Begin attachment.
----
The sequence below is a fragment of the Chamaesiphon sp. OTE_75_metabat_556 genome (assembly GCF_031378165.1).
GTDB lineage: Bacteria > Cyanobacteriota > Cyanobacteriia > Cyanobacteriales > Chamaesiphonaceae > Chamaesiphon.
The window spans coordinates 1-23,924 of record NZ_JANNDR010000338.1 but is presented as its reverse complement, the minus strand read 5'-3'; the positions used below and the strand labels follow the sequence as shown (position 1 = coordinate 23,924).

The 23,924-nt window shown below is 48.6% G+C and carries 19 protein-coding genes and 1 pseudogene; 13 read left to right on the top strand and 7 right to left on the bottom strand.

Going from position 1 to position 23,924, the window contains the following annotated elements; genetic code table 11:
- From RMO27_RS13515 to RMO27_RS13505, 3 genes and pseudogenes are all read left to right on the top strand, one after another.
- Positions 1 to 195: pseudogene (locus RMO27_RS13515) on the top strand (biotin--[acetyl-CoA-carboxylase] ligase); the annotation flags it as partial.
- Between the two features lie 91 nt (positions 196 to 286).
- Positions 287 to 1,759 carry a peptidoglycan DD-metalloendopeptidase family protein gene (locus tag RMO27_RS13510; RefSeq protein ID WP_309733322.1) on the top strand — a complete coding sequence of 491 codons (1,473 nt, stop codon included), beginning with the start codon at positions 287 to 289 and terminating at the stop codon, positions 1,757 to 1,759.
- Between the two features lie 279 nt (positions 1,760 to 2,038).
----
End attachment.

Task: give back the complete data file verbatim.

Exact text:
The sequence below is a fragment of the Chamaesiphon sp. OTE_75_metabat_556 genome (assembly GCF_031378165.1).
GTDB lineage: Bacteria > Cyanobacteriota > Cyanobacteriia > Cyanobacteriales > Chamaesiphonaceae > Chamaesiphon.
The window spans coordinates 1-23,924 of record NZ_JANNDR010000338.1 but is presented as its reverse complement, the minus strand read 5'-3'; the positions used below and the strand labels follow the sequence as shown (position 1 = coordinate 23,924).

The 23,924-nt window shown below is 48.6% G+C and carries 19 protein-coding genes and 1 pseudogene; 13 read left to right on the top strand and 7 right to left on the bottom strand.

Going from position 1 to position 23,924, the window contains the following annotated elements; genetic code table 11:
- From RMO27_RS13515 to RMO27_RS13505, 3 genes and pseudogenes are all read left to right on the top strand, one after another.
- Positions 1 to 195: pseudogene (locus RMO27_RS13515) on the top strand (biotin--[acetyl-CoA-carboxylase] ligase); the annotation flags it as partial.
- Between the two features lie 91 nt (positions 196 to 286).
- Positions 287 to 1,759 carry a peptidoglycan DD-metalloendopeptidase family protein gene (locus tag RMO27_RS13510; RefSeq protein ID WP_309733322.1) on the top strand — a complete coding sequence of 491 codons (1,473 nt, stop codon included), beginning with the start codon at positions 287 to 289 and terminating at the stop codon, positions 1,757 to 1,759.
- Between the two features lie 279 nt (positions 1,760 to 2,038).